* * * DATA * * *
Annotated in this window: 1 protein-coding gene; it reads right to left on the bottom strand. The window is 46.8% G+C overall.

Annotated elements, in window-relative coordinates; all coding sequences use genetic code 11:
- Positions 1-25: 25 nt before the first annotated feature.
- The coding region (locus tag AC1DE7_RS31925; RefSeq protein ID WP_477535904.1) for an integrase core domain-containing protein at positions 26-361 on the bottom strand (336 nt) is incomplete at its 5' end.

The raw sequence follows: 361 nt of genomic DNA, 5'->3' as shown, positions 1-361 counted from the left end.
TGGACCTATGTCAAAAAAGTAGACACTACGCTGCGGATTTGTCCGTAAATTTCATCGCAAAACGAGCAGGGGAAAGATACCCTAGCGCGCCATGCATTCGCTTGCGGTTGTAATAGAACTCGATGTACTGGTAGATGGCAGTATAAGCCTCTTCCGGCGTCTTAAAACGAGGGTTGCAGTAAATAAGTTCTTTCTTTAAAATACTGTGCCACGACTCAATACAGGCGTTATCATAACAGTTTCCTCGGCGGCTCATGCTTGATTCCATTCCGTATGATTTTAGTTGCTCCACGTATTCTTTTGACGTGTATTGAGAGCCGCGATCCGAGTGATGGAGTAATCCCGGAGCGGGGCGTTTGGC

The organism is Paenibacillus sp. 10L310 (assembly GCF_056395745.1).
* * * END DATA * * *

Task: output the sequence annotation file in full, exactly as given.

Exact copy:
Annotated in this window: 1 protein-coding gene; it reads right to left on the bottom strand. The window is 46.8% G+C overall.

Annotated elements, in window-relative coordinates; all coding sequences use genetic code 11:
- Positions 1-25: 25 nt before the first annotated feature.
- The coding region (locus tag AC1DE7_RS31925; RefSeq protein ID WP_477535904.1) for an integrase core domain-containing protein at positions 26-361 on the bottom strand (336 nt) is incomplete at its 5' end.

The raw sequence follows: 361 nt of genomic DNA, 5'->3' as shown, positions 1-361 counted from the left end.
TGGACCTATGTCAAAAAAGTAGACACTACGCTGCGGATTTGTCCGTAAATTTCATCGCAAAACGAGCAGGGGAAAGATACCCTAGCGCGCCATGCATTCGCTTGCGGTTGTAATAGAACTCGATGTACTGGTAGATGGCAGTATAAGCCTCTTCCGGCGTCTTAAAACGAGGGTTGCAGTAAATAAGTTCTTTCTTTAAAATACTGTGCCACGACTCAATACAGGCGTTATCATAACAGTTTCCTCGGCGGCTCATGCTTGATTCCATTCCGTATGATTTTAGTTGCTCCACGTATTCTTTTGACGTGTATTGAGAGCCGCGATCCGAGTGATGGAGTAATCCCGGAGCGGGGCGTTTGGC

The organism is Paenibacillus sp. 10L310 (assembly GCF_056395745.1).